A "person of interest" .....
Edmonton Journal Provincial Affairs Writer, sports enthusiast and very amateur gardener
Tuesday, November 27, 2012
Premier Alison Redford’s question period behavior has apparently become a point of fun at the Alberta legislature this week. A wild west-style WANTED poster was distributed to press gallery offices Tuesday, clearly taking a shot at the premier’s absence from the house this week, as well as her recent preference to deflect many of the questions she gets to her ministers.
The poster, created by a staffer of Wildrose Leader Danielle Smith, suggests tips on Redford’s whereabouts should be sent to “Sheriff” Smith. Wildrose MLAs and staffers were also happily re-Tweeting images posted on Twitter on Tuesday. The poster is perhaps a preview of the upcoming press gallery Christmas party, an occasion when the various parties engage in a little light-hearted ribbing of each other, and themselves.
However, when asked about it Tuesday, Smith wasn’t smiling. She said the poster, while presented in a humourous way, speaks to a serious issue about the premier’s behavior.
“A lot of people are asking what she meant when she talked about raising the bar, because that’s not raising the bar in my opinion,” Smith said. “We believe if you truly want to have transparency and openness, the premier should be prepared to stand and answer questions on policy and accountability of her government. She’s clearly not prepared to do that and we are hoping to press her to make a committment to this legislature that she will be here.”
NDP Leader Brian Mason said he found the message of the poster relevant.
“I think the premier is missing in action.”
Redford was absent from question period again on Tuesday as she was wrapping up a trip to Eastern Canada with a stop in Toronto. The highlight of the trip came late last week when premiers from around Canada met in Halifax to discuss the economy. Redford made some headlines by coming to an agreement with new Quebec Premier Pauline Marois to form a working group of officials to share ideas on energy development and environmental protection — with an eye toward possibly creating a new west-east pipeline to carry Alberta crude.
In a brief phone interview with the Journal on Friday, Redford offered a bit more detail on her thinking behind the agreement. She said any future pipeline will be a private sector initiative, but provinces need all the information they can get to structure their policies and regulations in a way for the project to be viable. In effect, the working group could be a vehicle to head off any snap decisions from Quebec to reject a new pipeline.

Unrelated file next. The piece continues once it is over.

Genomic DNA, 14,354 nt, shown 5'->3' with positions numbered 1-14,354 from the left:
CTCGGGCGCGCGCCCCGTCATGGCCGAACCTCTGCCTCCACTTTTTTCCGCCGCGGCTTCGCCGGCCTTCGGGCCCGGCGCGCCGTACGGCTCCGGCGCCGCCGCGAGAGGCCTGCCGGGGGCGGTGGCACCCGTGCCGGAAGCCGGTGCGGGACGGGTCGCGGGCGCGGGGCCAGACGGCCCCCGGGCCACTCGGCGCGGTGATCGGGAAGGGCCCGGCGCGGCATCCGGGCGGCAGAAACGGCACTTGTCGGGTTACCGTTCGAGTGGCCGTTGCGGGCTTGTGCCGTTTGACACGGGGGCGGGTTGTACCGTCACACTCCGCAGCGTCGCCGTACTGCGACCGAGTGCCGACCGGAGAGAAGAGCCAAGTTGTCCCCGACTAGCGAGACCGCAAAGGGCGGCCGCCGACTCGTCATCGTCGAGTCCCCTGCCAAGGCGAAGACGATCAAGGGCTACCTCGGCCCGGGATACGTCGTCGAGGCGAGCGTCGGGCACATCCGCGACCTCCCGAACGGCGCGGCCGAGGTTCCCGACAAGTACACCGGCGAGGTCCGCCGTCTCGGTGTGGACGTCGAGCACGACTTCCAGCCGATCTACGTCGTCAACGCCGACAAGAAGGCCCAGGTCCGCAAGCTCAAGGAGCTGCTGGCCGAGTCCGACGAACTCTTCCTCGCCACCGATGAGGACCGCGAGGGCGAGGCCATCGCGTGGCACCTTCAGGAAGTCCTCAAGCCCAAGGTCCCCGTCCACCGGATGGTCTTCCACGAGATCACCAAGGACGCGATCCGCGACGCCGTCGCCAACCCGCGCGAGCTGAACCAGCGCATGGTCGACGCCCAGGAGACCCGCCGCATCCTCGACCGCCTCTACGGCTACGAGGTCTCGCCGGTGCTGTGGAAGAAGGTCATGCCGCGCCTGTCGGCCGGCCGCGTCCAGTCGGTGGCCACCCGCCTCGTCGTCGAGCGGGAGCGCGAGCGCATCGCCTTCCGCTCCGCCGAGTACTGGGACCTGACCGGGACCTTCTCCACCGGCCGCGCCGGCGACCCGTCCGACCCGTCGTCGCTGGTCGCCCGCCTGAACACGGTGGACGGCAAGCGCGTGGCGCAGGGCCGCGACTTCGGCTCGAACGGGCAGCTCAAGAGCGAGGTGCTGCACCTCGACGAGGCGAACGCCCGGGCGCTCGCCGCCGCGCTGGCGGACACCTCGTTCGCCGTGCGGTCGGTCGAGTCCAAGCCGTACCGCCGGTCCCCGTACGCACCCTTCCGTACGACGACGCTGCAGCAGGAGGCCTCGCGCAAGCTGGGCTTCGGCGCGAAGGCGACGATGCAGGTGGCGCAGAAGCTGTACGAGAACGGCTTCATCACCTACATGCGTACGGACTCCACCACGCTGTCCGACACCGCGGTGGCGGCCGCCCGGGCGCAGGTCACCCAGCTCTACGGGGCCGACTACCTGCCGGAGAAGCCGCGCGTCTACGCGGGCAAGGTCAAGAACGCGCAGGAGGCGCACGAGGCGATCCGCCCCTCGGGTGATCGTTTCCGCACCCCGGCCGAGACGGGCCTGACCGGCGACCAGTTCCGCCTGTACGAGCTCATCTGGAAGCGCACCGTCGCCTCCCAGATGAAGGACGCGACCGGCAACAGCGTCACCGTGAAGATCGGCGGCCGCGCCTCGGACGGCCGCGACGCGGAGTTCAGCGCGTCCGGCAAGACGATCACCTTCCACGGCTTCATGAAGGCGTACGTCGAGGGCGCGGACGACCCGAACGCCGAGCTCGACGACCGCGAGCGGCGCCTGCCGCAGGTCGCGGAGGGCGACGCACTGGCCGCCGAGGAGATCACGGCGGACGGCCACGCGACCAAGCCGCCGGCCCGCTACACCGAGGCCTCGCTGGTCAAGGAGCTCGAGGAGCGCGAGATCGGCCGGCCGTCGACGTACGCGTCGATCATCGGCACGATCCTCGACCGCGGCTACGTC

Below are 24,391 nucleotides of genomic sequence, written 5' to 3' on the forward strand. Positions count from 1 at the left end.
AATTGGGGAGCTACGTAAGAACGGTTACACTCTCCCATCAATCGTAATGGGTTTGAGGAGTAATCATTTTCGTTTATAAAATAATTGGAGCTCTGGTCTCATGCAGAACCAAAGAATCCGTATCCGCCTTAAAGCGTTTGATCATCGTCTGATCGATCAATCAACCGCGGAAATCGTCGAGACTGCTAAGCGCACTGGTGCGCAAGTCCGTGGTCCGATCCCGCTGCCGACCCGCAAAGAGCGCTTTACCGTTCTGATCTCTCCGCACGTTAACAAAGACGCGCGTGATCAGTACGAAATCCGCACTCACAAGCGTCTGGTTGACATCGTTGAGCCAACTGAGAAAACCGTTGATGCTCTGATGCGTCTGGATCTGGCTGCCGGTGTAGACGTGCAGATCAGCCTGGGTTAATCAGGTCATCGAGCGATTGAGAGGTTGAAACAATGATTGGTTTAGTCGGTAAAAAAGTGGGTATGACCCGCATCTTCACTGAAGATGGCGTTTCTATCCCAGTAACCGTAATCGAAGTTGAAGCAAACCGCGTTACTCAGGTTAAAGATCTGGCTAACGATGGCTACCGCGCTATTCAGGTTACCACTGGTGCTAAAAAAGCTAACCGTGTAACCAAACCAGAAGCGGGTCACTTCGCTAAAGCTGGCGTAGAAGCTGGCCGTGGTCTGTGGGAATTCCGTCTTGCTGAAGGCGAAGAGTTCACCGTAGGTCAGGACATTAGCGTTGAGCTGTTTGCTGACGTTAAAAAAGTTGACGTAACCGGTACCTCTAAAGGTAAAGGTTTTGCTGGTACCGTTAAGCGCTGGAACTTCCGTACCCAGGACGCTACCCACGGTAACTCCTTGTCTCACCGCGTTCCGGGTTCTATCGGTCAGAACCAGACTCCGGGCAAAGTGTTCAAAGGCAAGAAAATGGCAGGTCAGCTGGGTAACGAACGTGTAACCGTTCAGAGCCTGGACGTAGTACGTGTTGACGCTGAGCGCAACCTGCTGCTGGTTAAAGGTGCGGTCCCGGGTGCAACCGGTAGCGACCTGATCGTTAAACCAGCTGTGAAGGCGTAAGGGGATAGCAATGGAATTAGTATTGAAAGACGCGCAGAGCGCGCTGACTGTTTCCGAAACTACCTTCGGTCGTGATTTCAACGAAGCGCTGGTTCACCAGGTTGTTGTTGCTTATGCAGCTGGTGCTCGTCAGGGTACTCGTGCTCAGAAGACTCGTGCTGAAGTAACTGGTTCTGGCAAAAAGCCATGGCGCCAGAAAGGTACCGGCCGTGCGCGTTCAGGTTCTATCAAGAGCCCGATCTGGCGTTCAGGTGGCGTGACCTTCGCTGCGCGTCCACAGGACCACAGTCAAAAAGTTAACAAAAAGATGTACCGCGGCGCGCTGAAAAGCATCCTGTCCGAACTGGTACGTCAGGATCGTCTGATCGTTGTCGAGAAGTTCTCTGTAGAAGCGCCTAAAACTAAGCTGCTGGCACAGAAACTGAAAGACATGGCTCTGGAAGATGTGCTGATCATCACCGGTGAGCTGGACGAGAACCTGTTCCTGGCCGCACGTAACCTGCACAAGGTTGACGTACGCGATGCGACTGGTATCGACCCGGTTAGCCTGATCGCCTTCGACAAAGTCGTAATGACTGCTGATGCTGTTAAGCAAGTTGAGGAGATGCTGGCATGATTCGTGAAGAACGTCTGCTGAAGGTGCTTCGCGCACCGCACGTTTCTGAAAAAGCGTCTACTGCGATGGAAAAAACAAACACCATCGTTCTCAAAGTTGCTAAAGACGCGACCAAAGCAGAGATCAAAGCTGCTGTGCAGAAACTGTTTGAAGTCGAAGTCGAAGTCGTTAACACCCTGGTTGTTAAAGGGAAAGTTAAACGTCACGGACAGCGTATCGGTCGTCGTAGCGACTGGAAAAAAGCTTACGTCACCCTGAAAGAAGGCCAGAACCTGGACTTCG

“I think that before any one in any jurisdiction makes decision with respect to energy projects, the more information the better,” Redford said. “We are not doing this with an idea that we are there as proponent for a project or that we are trying to sort out issues so that any particular project can succeed. We are just saying, ‘Let’s make sure that if we have information we have through experience in Alberta that might be helpful, that we share that with you.’”
She said other premiers also showed interest in this kind of information sharing.
As for the rest of the meeting, Redford said there was recognition that a strong Alberta economy was important to the nation as a whole, but that every jurisdiction was being impacted the struggles of global markets. In that vein, there was considerable discussion about the need to improve Canada’s international trade position.
“We are all facing the fact that we need to re-examine our commitments with respect to how quickly we’re going to be able to move out of deficit situations,” she said.
“International trade was fundamental. We have got to grow our markets, not just a little bit but substantially, and energy is a way to do that. I think premiers around the table see that.”
She said she and her counterparts talked about sharing best practices on skill development and retraining.
“In Alberta we have challenges with respect to shortages of people to fill jobs, but we also know there are a lot of people we could be providing support for to learn skills in different ways,” Redford said. “Whether that’s a lot of single Moms, new Canadians, or people in aboriginal communities, we see those sorts of experiences across the country.”
Redford said she spoke to B.C. Premier Christy Clark, though not about the proposed Northern Gateway pipeline that would carry Alberta oil to the West Coast. The two leaders have been at loggerheads after Clark said earlier this year she would not support the project unless B.C. was granted a bigger share of the economic benefits. Some believe that means getting a portion of Alberta’s royalties, an idea Redford has said she won’t consider.
“I chatted with her about a lot of things, but I think she hasn’t changed her view with respect to where she thinks the discussion needs to go,” Redford said. “So I’m not sure I’d say that we’re even looking to make any progress on that.
“I’ve been pretty public about the fact that as it gets closer to an election in B.C. it seems to me there is lot more conversation in B.C. about this and that’s where the conversation needs to be. People in B.C. through this election have an opportunity to make some decisions with respect to economic priorities and what opening markets look like to them. My sense is that where (Clark) is thinking now as well, that it’s time for people in B.C. to have this conversation.”